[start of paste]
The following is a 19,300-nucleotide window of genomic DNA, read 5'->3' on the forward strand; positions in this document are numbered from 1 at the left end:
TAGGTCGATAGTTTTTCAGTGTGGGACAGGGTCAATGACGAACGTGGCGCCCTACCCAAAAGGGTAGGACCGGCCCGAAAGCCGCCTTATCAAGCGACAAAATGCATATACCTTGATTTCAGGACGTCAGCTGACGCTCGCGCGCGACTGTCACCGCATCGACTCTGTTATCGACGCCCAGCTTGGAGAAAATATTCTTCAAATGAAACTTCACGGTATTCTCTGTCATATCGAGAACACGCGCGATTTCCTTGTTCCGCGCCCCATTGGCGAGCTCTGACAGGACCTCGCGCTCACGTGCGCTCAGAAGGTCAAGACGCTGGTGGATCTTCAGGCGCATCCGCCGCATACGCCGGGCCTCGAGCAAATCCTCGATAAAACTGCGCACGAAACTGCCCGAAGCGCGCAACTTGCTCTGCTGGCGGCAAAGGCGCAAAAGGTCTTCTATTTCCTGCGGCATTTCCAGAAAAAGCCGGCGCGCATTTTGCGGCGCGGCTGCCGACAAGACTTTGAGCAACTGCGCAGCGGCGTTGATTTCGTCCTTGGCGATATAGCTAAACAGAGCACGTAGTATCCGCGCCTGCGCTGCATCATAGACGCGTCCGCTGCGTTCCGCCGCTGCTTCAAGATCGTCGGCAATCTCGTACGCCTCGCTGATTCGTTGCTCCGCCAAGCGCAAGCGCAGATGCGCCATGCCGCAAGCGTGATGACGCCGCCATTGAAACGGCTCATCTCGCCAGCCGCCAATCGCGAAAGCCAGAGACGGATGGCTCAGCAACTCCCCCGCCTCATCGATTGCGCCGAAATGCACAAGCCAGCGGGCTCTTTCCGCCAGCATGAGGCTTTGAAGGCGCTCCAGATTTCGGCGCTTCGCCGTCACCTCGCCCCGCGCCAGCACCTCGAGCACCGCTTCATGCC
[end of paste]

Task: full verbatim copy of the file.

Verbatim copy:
The following is a 19,300-nucleotide window of genomic DNA, read 5'->3' on the forward strand; positions in this document are numbered from 1 at the left end:
TAGGTCGATAGTTTTTCAGTGTGGGACAGGGTCAATGACGAACGTGGCGCCCTACCCAAAAGGGTAGGACCGGCCCGAAAGCCGCCTTATCAAGCGACAAAATGCATATACCTTGATTTCAGGACGTCAGCTGACGCTCGCGCGCGACTGTCACCGCATCGACTCTGTTATCGACGCCCAGCTTGGAGAAAATATTCTTCAAATGAAACTTCACGGTATTCTCTGTCATATCGAGAACACGCGCGATTTCCTTGTTCCGCGCCCCATTGGCGAGCTCTGACAGGACCTCGCGCTCACGTGCGCTCAGAAGGTCAAGACGCTGGTGGATCTTCAGGCGCATCCGCCGCATACGCCGGGCCTCGAGCAAATCCTCGATAAAACTGCGCACGAAACTGCCCGAAGCGCGCAACTTGCTCTGCTGGCGGCAAAGGCGCAAAAGGTCTTCTATTTCCTGCGGCATTTCCAGAAAAAGCCGGCGCGCATTTTGCGGCGCGGCTGCCGACAAGACTTTGAGCAACTGCGCAGCGGCGTTGATTTCGTCCTTGGCGATATAGCTAAACAGAGCACGTAGTATCCGCGCCTGCGCTGCATCATAGACGCGTCCGCTGCGTTCCGCCGCTGCTTCAAGATCGTCGGCAATCTCGTACGCCTCGCTGATTCGTTGCTCCGCCAAGCGCAAGCGCAGATGCGCCATGCCGCAAGCGTGATGACGCCGCCATTGAAACGGCTCATCTCGCCAGCCGCCAATCGCGAAAGCCAGAGACGGATGGCTCAGCAACTCCCCCGCCTCATCGATTGCGCCGAAATGCACAAGCCAGCGGGCTCTTTCCGCCAGCATGAGGCTTTGAAGGCGCTCCAGATTTCGGCGCTTCGCCGTCACCTCGCCCCGCGCCAGCACCTCGAGCACCGCTTCATGCC